Jeffrey Ferguson, 59, was pronounced dead at 12:11 a.m local time
at a state prison in Bonne Terre, said Mike O'Connell, a spokesman
for the Missouri Department of Public Safety. He was the third man
executed in Missouri this year.
Ferguson was twice convicted of killing 17-year-old Kelli Hall, whom
he kidnapped with an accomplice as she ended her evening shift at a
metropolitan St. Louis service station on February 9, 1989. The
girl's naked body was found less than two weeks later.
Ferguson was given a lethal injection of 5 grams of pentobarbital, a
fast-acting barbiturate at 12:01 a.m. local time, O'Connell said.
Ferguson, covered neck to toe with a white sheet and strapped to a
gurney, mouthed words and seemed to smile as a group of friends and
family blew him kisses just as the drugs began to flow, said a
Reuters reporter at the prison.
His legs made a flurry of kicking motions under the sheet but he
quickly appeared to slip into unconsciousness and took only a few
shallow breaths before becoming still. Two young women in the family
witness room began to cry.
"She was 17 years old. She had her life in front of her," Jim Hall,
Kelli's father, told reporters after the execution as he choked back
tears. "It's been a very long 25 years waiting for this execution.
Hopefully we can now move forward."
Ferguson's first conviction in 1992 was overturned due to a problem
with the jury instructions. He was convicted in a second trial and
again sentenced to death.
The U.S. Supreme Court late on Tuesday denied last-minute petitions
seeking to stay the execution.
Attorneys for Ferguson had filed several appeals to try to delay or
halt his execution, arguing, among other things, that an FBI agent
gave false and misleading testimony at his trial.
Missouri Governor Jay Nixon on Tuesday denied a clemency petition
for Ferguson, finding the jury's decision appropriate.
According to prosecutors, Ferguson had been out drinking at a bar
with a friend and then went to meet another friend at the gas
station where Hall was ending her shift. Hall was checking the fuel
levels in the station tanks when a witness saw her being forced into
the back seat of a vehicle by a white male.
The next day a maintenance worker found Hall's coat and clothes
discarded at the side of the road. A farmer later found her battered
and frozen body hidden in a machinery shed.
Ferguson requested and was given an oral sedative early in the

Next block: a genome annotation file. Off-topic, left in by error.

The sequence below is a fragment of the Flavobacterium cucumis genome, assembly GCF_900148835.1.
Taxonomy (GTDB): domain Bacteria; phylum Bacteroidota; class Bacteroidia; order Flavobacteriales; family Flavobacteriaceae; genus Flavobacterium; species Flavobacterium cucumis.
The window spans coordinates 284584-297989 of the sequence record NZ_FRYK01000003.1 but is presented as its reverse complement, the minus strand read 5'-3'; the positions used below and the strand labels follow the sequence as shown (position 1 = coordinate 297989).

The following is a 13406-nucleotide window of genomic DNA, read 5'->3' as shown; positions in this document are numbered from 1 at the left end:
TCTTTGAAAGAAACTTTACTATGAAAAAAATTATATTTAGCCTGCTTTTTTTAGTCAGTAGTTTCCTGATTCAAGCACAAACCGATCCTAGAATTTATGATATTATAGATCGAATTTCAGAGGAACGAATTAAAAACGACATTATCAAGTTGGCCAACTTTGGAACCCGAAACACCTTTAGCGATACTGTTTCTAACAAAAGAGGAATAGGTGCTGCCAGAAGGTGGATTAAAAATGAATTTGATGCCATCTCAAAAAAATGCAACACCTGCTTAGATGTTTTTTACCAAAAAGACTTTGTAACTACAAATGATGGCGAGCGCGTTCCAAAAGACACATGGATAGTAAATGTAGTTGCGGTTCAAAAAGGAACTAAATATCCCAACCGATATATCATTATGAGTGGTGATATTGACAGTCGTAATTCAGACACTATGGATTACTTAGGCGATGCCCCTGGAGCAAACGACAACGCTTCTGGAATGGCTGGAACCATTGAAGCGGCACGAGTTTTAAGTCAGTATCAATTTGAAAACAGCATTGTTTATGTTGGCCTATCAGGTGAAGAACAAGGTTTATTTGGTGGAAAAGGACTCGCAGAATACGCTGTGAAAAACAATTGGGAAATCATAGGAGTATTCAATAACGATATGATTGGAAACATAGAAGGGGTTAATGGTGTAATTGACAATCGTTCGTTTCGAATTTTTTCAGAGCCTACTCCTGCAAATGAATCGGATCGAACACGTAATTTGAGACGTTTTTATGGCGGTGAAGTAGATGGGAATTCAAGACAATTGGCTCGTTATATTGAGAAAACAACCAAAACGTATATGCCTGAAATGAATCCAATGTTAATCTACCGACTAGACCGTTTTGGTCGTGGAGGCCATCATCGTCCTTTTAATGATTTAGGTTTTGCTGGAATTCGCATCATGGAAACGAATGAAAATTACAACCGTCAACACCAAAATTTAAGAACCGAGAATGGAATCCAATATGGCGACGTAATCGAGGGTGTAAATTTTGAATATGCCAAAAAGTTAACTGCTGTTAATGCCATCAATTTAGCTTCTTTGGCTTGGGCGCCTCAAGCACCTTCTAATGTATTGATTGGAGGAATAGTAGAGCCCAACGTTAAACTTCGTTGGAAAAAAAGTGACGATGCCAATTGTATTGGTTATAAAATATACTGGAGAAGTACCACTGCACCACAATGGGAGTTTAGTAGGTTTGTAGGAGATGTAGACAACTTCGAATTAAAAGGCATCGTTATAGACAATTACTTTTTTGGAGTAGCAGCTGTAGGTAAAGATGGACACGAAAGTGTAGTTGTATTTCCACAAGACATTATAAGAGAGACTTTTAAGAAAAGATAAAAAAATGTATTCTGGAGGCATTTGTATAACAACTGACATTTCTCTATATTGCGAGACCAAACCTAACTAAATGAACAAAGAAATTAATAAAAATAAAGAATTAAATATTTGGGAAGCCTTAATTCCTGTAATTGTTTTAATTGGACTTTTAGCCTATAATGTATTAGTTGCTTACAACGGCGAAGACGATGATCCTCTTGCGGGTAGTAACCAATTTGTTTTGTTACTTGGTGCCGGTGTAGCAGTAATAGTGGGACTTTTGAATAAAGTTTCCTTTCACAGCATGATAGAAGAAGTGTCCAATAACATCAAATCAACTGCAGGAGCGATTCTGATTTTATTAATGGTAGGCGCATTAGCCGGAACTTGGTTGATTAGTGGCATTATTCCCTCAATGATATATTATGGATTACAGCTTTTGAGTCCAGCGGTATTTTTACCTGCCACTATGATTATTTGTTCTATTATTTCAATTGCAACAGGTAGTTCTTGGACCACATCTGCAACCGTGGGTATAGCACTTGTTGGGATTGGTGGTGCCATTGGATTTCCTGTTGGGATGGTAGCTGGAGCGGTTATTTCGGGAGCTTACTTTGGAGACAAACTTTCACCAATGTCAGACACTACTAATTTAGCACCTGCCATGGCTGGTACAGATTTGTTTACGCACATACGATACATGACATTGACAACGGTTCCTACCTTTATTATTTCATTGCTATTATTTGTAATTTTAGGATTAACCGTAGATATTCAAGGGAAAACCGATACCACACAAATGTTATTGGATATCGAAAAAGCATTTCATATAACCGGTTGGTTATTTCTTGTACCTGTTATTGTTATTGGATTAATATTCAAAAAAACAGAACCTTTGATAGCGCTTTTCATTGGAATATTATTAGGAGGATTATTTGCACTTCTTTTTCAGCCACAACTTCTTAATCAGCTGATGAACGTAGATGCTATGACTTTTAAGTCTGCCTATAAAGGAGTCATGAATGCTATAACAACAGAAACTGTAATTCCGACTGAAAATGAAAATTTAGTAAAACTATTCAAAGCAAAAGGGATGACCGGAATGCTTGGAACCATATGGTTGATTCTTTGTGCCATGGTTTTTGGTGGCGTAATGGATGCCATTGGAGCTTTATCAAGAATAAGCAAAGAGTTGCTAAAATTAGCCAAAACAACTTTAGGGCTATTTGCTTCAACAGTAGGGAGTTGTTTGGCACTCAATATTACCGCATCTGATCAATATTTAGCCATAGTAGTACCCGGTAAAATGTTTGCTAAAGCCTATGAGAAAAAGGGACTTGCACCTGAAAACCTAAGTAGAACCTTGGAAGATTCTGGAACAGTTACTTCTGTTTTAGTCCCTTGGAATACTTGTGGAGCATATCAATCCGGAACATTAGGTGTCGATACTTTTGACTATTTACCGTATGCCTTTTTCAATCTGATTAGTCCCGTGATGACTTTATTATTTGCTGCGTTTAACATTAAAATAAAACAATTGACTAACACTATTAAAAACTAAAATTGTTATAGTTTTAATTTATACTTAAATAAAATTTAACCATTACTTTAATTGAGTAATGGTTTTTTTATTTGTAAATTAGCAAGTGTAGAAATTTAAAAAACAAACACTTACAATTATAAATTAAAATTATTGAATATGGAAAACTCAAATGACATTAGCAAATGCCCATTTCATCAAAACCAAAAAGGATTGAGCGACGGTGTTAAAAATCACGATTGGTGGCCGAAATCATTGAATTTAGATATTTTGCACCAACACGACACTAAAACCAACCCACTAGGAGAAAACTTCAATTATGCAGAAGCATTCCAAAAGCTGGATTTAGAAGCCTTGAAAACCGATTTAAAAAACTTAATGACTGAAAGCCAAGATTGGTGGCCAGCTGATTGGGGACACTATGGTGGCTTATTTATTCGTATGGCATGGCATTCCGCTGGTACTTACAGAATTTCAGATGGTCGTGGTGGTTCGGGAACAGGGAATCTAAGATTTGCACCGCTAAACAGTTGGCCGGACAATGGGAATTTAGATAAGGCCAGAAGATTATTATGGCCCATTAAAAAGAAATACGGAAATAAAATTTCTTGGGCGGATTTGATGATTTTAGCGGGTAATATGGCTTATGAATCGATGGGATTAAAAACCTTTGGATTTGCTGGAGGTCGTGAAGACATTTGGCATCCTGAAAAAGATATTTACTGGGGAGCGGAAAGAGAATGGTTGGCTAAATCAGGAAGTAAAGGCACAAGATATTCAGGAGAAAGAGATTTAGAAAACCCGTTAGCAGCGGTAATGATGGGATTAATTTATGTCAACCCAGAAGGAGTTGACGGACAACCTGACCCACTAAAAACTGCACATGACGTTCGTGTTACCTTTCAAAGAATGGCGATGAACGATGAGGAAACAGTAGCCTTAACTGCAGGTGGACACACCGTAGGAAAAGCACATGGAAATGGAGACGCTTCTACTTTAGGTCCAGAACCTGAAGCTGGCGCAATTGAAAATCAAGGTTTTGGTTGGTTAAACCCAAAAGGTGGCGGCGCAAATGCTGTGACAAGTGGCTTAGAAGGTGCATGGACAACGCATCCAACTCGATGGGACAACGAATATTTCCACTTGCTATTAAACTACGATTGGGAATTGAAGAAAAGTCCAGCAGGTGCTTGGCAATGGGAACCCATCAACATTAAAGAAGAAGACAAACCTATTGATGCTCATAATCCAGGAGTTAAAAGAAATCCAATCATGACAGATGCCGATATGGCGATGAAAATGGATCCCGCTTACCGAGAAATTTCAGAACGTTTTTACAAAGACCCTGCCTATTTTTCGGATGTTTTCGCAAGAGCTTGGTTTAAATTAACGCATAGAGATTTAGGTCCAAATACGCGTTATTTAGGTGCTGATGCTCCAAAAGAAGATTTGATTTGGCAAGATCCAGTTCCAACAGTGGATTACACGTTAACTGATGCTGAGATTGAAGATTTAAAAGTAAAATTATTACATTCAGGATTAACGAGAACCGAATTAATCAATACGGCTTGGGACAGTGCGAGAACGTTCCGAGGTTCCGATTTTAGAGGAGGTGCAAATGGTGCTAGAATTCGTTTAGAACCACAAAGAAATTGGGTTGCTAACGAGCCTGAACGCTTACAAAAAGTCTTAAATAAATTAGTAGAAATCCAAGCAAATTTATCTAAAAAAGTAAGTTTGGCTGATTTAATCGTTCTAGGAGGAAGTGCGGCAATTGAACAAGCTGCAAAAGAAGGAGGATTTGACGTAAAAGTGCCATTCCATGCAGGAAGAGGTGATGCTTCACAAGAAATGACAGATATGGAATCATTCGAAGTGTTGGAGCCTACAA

evening, prison officials said. For a final meal he ate barbecue
ribs, French fries and apple pie. Before being put to death,
Ferguson stuck his tongue out and wiggled it toward his relatives.
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"At this point in my life, I believe that I am the best man that
I've ever been," Ferguson said in a final statement. "I'm sorry to
have to be the cause that brings you all into this dark business of
Ferguson's execution comes at a time when Missouri, and several U.S.
states, are under fire for turning to lightly regulated compounding
pharmacies for their lethal injection drugs.
Major pharmaceutical companies have stopped allowing sales of their
drugs for executions, leaving U.S. states scrambling to come up with
Two executions planned for March in Oklahoma were postponed until
April after the state said it was having trouble obtaining the drugs
it needs to perform executions.
Advocates for inmates say drugs from compounding pharmacies can lack
purity and potency and cause undue suffering in violation of the
U.S. Constitution's protections against cruel and unusual
Ferguson is one of a group of Missouri inmates who sued state
officials in 2012 in a challenge to the constitutionality of the
state's execution protocols. The case is set for trial on September
Missouri has since made a series of changes to its execution
protocols. The state is now under scrutiny for adding layers of
secrecy to its practices, including its efforts to source drugs from
compounding pharmacies. The state has also been criticized for
carrying out executions while appeals are awaiting court review.
(Reporting by Carey Gillam in Bonne Terre, Mo., and Eric M. Johnson
in Seattle; editing by Ken Wills and Andrew Heavens)
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